Inflation in the euro zone accelerated to 3.7 percent in May, the highest rate recorded since the launch of the euro, and clearly adding to the arguments inside the ECB for an interest rate rise in July.
Inflation accelerated in May in Germany as the cost of oil hit ever higher levels. Consumer prices, according to the European Union harmonised methodology, was up by 3.1 percent year on year, according to data from the Federal Statistics Office. That's slightly above the initial estimate of 3 percent made on May 28. Month on month prices rose 0.7 percent.
Oil prices reached a record $139.12 a barrel last week and European Central Bank President Jean-Claude Trichet indicated that the ECB may raise its benchmark rate by a quarter-point to 4.25 percent next month to contain inflation.
German inflation has now exceeded the ECB's limit of a rate "close to but below 2 percent" for over a year and even the strong appreciation in the euro has failed to offset higher oil and food costs. While the euro rose 8 percent in trade-weighted terms over the past year, oil prices doubled.
The price of fuels rose as much as 12 percent from a year earlier. Diesel jumped 26 percent and the cost of light heating oil surged 57 percent in May, the statistics office said. Food prices rose 7.9 percent compared with May 2007.
ECB policy makers have been becoming increasingly concerned that inflation expectations are on the rise. Expectations, as measured by the so-called breakeven on five-year French inflation-indexed bonds, were at 2.4 percent today, up from 2.12 percent in March.
The ECB currently predicts inflation in the euro region will average about 3.4 percent this year and slow to 2.4 percent in 2009. Economic growth is forecast to slow to 1.8 percent in 2008.
So while economic growth is cooling in EU countries, the ECB remain focused on price stability, and investors now expect the ECB to lift its repo rate twice this year, taking it to 4.5 percent, according to Eonia forward contracts.
However, according to the latest data from the German statistical office wages were rising at a slower rate than inflation in the first quarter of 2008, since employers in the industry and service sectors paid a calendar-adjusted 1.7% more for one hour worked than in the same quarter a year earlier. The two main components of labour costs showed different trends: The increase in gross wages and salaries accelerated slightly to 2.3%. However, non-wage costs declined 0.1%, which had a downward effect. This trend reflected above all the change in the rate of employers’ contributions to the unemployment insurance scheme. As of 1 January 2008, the rate was reduced from 2.10% to 1.65%.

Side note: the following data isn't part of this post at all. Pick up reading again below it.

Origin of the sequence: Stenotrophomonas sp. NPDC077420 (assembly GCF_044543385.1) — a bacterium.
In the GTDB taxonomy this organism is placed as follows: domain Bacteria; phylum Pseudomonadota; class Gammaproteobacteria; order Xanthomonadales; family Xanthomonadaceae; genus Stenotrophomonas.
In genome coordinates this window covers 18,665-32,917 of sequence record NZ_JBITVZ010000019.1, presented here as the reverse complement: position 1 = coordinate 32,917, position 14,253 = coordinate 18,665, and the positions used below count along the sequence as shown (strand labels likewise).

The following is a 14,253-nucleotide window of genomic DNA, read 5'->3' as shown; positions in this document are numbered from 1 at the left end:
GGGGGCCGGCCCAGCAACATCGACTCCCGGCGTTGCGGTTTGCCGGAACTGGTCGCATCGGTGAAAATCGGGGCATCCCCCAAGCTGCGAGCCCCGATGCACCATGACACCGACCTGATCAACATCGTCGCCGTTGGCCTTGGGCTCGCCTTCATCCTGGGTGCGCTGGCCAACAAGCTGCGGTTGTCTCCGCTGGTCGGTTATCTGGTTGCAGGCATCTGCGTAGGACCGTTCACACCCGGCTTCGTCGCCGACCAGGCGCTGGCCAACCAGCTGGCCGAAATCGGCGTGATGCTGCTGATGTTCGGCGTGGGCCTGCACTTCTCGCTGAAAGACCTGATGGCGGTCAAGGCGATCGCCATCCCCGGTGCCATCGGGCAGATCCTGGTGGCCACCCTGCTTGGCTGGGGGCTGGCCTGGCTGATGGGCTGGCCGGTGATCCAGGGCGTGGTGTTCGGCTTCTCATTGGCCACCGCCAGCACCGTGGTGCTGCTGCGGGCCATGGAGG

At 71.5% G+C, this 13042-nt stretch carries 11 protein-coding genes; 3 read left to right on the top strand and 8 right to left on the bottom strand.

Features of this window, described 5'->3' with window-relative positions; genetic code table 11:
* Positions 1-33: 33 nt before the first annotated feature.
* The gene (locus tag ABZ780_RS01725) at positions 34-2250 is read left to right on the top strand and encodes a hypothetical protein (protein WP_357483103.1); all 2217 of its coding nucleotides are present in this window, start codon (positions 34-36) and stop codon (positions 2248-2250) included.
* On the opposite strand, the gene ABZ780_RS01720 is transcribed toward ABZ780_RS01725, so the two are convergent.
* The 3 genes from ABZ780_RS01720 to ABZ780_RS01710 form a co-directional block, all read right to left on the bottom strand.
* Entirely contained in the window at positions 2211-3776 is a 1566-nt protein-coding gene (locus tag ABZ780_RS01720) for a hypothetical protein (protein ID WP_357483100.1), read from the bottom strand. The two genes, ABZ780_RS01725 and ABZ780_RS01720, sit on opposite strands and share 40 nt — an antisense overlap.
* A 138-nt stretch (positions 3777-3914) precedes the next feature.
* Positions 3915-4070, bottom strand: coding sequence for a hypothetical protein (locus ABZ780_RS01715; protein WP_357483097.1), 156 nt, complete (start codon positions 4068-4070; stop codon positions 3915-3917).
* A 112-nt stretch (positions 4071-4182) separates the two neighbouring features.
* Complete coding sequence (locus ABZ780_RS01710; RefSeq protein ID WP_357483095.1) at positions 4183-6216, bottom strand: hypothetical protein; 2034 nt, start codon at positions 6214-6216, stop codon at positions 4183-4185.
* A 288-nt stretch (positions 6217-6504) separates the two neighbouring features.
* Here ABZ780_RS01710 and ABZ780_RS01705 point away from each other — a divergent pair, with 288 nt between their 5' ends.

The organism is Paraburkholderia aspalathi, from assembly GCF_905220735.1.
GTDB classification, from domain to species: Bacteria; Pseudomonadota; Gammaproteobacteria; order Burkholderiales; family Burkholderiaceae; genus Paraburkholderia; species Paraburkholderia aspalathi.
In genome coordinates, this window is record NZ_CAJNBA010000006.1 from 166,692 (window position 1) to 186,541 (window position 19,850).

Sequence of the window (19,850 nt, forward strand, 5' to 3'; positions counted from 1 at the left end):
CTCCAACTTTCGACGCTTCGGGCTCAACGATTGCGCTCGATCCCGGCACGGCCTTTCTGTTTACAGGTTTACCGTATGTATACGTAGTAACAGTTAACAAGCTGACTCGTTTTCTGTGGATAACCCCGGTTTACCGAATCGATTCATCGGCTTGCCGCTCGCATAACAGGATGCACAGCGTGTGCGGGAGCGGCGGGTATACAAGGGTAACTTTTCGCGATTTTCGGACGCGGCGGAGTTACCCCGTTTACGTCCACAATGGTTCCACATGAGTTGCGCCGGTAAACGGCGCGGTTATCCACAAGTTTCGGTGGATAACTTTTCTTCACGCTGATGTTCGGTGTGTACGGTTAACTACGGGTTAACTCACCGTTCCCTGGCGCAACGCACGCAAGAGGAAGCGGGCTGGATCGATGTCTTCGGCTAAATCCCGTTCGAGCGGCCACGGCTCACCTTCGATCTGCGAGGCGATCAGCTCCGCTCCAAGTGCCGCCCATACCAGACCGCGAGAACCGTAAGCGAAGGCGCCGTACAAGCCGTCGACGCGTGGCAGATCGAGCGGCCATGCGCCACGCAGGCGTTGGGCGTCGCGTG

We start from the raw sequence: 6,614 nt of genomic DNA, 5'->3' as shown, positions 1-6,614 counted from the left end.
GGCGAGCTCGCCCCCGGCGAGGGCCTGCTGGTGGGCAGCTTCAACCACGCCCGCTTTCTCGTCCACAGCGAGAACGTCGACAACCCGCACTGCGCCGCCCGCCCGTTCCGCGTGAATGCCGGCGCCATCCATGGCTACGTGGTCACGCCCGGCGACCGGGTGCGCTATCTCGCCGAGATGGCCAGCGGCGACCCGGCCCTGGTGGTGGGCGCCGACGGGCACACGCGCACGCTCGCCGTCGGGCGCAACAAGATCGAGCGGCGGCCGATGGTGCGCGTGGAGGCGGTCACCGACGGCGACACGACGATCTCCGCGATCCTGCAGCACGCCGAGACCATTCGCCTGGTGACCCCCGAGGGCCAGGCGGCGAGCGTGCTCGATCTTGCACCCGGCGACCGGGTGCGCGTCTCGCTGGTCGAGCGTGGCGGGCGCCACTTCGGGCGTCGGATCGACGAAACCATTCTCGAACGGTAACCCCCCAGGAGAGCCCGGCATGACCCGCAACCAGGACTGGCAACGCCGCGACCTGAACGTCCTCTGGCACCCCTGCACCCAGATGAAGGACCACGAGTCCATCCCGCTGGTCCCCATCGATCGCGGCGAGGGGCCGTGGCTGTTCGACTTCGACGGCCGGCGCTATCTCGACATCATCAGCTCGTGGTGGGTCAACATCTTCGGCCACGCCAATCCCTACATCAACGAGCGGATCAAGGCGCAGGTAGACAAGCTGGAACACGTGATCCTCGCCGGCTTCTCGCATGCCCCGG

The rate of inflation as measured by Spain's consumer price index was up again in May, at 4.7% according to the flash estimate, while the producer price index rose at a 7.2% annual rate in April according to the latest data from the National Statistics Office (INE). This situation is now most difficult since the economy is evidently slowing rapidly (see the most recent retail sales, industrial output and new mortgages data which are in the posts which accompany this one) yet inflation is actually accelerating. Spain is now entering a period of very pronounced stagflation with little certainty over the likely short term evolution of this whole situation. ie things are obviously going to get worse, but how much worse and how rapidly, and when the inflation eventually buckles under the weight, what will then happen to prices if the euro remains strong? As I say, a lot of unknowns here.
The HICP annual inflation is expected to be 4.7% in May 2008, according to the flash estimated issued by the INE. This index provides a preview of the HICP that, if confirmed, would imply a five-tenths increase on the annual rate, since in April this change was 4.2%. The INE issues this indicator with the aim of incorporating it into the calculation of the HICP flash estimated of the European Monetary Union (EMU) published by Eurostat. Obtaining this EMU flash estimated forms part of the Eurostat and European Central Bank policy of offering timely and quality data that is comparable with that produced by the United States.
In April, the Spanish Producer Price Index registered a 0.8% increase with respect to the month of March 2008 and an increase of 7.2% with respect to April 2007. The activities that most influenced this variation were Manufacture of coke and refined petroleum products (28.8%) and Food and beverage products industry (10.5%). By economic destination of the goods, the variation rates as compared with the same month the previous year were 5.3% for consumer goods (3.2% for durable consumer goods and 5.5% for non-durable consumer goods), 2.2% for capital goods, 6.0% for intermediate goods and 16.5% for energy.